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Thomas Meredith: The Man Behind The Name

Photo courtesy of NCpedia

It is no secret that Meredith College was named after a man named Thomas Meredith. However, who was he? Was he really worth having a college named after him?

Thomas Meredith was born on July 7, 1795, in Warwick Township, Bucks County, Pennsylvania, to John Meredith and Charlotte Hough Meredith. In 1813, he entered the University of Pennsylvania in an effort to become a lawyer. Following the death of his mother in 1814, he decided to pursue a career as a preacher. After returning to college, Meredith, one of nine graduates, delivered the “valedictory oration” and chose “Christianity” as his subject.

The Sansom Street Church licensed Meredith to preach in late 1816 and a year later he was employed by a missionary society based in Edenton, North Carolina. Meredith united with the newly formed Baptist church in Edenton and then spent about two years preaching all over eastern North Carolina as a home missionary. In March of 1819, he accepted a call to the pastorate of the church in New Bern, and shortly became one of the leading figures among North Carolina Baptists. Also in 1819, Meredith married Georgia Sears, and the couple would eventually have eleven children: Laura, Claudia, Marcus, Bettie, Cordelia and Cornelia (twins), John, Luther and three who died in infancy. His wife and six of his children outlived him.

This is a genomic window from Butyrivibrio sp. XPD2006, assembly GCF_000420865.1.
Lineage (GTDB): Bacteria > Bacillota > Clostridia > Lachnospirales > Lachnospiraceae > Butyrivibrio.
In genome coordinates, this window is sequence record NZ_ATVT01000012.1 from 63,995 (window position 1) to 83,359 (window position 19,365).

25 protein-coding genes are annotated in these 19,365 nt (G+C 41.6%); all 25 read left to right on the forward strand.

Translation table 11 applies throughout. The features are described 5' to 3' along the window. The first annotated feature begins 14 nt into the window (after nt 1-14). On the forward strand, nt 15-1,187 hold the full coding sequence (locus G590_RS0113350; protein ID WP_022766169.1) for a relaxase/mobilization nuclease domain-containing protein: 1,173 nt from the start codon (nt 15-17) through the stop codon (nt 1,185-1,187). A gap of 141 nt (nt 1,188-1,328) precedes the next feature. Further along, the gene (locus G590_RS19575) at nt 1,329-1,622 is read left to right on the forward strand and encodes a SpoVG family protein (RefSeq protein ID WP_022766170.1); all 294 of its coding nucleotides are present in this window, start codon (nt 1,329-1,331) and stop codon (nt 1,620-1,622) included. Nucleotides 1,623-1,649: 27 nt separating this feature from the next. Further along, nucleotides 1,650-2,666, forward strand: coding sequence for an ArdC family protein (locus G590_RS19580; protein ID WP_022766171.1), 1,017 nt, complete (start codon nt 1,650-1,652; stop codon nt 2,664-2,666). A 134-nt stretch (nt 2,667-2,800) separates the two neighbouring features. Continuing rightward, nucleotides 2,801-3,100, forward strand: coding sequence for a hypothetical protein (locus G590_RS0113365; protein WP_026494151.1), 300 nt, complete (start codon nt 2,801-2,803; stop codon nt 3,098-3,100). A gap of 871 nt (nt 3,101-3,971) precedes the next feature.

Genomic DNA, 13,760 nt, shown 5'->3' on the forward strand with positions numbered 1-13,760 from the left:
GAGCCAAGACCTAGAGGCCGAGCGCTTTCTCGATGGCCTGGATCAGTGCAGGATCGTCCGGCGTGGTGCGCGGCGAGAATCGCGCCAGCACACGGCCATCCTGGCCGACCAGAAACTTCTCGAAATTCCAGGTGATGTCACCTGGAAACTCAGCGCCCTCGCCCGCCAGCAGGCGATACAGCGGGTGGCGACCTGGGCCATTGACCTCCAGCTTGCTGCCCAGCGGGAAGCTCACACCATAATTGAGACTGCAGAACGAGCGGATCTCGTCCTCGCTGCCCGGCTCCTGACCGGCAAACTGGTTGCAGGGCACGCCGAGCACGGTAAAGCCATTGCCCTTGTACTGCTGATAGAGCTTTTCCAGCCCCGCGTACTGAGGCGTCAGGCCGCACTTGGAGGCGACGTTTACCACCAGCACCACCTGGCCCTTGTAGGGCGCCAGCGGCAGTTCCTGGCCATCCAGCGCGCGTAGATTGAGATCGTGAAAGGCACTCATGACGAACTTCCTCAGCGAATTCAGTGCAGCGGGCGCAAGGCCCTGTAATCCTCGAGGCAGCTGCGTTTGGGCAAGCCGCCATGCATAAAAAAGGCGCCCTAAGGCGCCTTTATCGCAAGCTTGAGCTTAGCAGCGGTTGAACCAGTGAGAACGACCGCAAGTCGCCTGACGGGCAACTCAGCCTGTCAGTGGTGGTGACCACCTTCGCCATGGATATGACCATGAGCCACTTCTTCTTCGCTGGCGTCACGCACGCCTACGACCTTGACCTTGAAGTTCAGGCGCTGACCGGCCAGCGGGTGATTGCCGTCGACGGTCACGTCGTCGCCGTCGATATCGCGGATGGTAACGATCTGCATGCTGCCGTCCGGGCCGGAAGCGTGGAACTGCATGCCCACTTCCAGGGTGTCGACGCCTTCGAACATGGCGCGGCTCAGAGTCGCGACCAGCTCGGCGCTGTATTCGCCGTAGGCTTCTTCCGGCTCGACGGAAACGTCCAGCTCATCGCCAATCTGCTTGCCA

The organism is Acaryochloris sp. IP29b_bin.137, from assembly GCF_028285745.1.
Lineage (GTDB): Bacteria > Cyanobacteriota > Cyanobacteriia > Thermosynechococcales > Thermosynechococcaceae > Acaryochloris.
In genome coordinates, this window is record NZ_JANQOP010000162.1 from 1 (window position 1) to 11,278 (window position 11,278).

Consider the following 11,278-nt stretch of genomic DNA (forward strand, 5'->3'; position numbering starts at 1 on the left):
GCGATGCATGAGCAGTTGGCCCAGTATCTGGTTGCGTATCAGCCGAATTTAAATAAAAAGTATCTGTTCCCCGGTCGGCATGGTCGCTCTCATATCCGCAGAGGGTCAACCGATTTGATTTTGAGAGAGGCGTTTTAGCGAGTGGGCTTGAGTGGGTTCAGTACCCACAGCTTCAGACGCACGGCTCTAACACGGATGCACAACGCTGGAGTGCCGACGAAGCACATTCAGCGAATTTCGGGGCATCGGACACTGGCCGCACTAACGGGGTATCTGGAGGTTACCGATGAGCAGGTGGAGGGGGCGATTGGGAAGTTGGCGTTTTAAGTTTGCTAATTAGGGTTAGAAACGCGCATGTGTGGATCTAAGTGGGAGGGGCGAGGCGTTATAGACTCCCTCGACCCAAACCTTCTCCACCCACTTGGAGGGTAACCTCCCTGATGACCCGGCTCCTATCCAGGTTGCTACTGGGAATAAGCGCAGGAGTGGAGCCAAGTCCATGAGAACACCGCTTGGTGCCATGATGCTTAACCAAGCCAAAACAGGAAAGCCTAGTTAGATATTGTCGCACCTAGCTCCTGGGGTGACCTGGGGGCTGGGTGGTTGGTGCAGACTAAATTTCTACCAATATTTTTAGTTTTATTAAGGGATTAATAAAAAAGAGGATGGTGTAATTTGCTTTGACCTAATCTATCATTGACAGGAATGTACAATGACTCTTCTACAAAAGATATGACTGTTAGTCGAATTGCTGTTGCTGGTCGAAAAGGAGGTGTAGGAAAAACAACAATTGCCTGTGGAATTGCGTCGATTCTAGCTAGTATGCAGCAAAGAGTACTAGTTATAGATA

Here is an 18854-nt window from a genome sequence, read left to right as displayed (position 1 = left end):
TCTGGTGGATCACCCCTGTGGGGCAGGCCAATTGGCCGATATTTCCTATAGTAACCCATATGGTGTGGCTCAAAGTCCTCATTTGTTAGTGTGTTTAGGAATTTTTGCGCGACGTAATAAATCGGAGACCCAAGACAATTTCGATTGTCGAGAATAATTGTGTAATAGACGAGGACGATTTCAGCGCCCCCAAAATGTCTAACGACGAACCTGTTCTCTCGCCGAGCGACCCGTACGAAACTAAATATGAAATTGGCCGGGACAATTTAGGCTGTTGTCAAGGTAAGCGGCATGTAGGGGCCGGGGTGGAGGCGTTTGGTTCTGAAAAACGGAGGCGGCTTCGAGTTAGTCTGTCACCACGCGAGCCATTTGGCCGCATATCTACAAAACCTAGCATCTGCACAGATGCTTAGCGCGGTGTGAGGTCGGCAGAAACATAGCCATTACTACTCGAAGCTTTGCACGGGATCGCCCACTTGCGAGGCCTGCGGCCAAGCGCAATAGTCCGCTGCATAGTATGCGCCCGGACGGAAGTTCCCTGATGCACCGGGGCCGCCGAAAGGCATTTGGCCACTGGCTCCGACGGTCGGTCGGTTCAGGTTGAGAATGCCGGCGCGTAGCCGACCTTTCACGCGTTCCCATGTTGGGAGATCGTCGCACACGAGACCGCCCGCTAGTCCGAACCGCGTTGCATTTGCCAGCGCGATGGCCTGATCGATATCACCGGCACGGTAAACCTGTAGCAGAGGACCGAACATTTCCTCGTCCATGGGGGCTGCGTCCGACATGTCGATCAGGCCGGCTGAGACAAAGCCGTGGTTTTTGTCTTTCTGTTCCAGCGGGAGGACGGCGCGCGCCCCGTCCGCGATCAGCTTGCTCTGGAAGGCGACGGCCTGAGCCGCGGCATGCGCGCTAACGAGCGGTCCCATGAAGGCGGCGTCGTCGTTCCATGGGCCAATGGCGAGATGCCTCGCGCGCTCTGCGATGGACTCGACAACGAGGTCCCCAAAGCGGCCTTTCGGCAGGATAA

Meredith’s Archives states that Thomas Meredith was the first president of the Wake Forest Institute (now Wake Forest University) Board of Trustees. His counsel and assistance was well sought out when important issues arose among Baptists in North Carolina. He has often been described as the greatest single influence on Baptist history in the state. Meredith’s longest lasting contribution was his founding of the state Baptist newspaper, The Biblical Recorder, in the year 1834. In 1835, the North Carolina Baptist State Convention met to discuss the possibility of forming a “female seminary of high order.” One of the most prominent leaders in support of this was Thomas Meredith, who proposed the creation of a religious female academic institution. In his concern for the education of young women, Meredith was ahead of his time. In 1838, as chairman of a committee, he offered his idea, urging the convention to establish “a female seminary of high order...modeled and conducted on strictly religious principles far as possible free from sectarian influence.” However, it took years for Meredith’s vision to become a reality. According to the North Carolina History Project, the Southern Baptist Convention approved the construction of the Baptist Female University and its first students enrolled at the college in 1899, decades after Meredith’s death.

Thomas Meredith was a tireless campaigner for higher education in North Carolina and among one of the biggest supporters of (religious) education for women. The Baptist Female University’s name was changed to the Baptist University for Women in 1904, and then changed again in the year 1910. This final name change, to Meredith College, was to honor the memory of Thomas Meredith, who died on Nov. 13, 1850.

According to Find a Grave, Meredith was buried in the Raleigh City Cemetery, where North Carolina Baptists erected a monument in his honor.

By Rachel Van Horne, News Editor


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